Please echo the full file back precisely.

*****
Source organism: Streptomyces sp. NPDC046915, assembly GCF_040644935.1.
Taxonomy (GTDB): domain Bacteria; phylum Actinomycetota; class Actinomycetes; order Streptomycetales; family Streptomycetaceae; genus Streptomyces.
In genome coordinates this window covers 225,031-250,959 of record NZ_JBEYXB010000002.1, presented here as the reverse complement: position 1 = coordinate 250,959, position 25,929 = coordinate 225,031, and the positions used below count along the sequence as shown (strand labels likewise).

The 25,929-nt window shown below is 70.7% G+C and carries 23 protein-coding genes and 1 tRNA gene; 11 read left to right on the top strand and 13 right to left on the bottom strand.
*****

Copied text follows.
Source organism: Streptomyces sp. NPDC046915, assembly GCF_040644935.1.
Taxonomy (GTDB): domain Bacteria; phylum Actinomycetota; class Actinomycetes; order Streptomycetales; family Streptomycetaceae; genus Streptomyces.
In genome coordinates this window covers 225,031-250,959 of record NZ_JBEYXB010000002.1, presented here as the reverse complement: position 1 = coordinate 250,959, position 25,929 = coordinate 225,031, and the positions used below count along the sequence as shown (strand labels likewise).

The 25,929-nt window shown below is 70.7% G+C and carries 23 protein-coding genes and 1 tRNA gene; 11 read left to right on the top strand and 13 right to left on the bottom strand.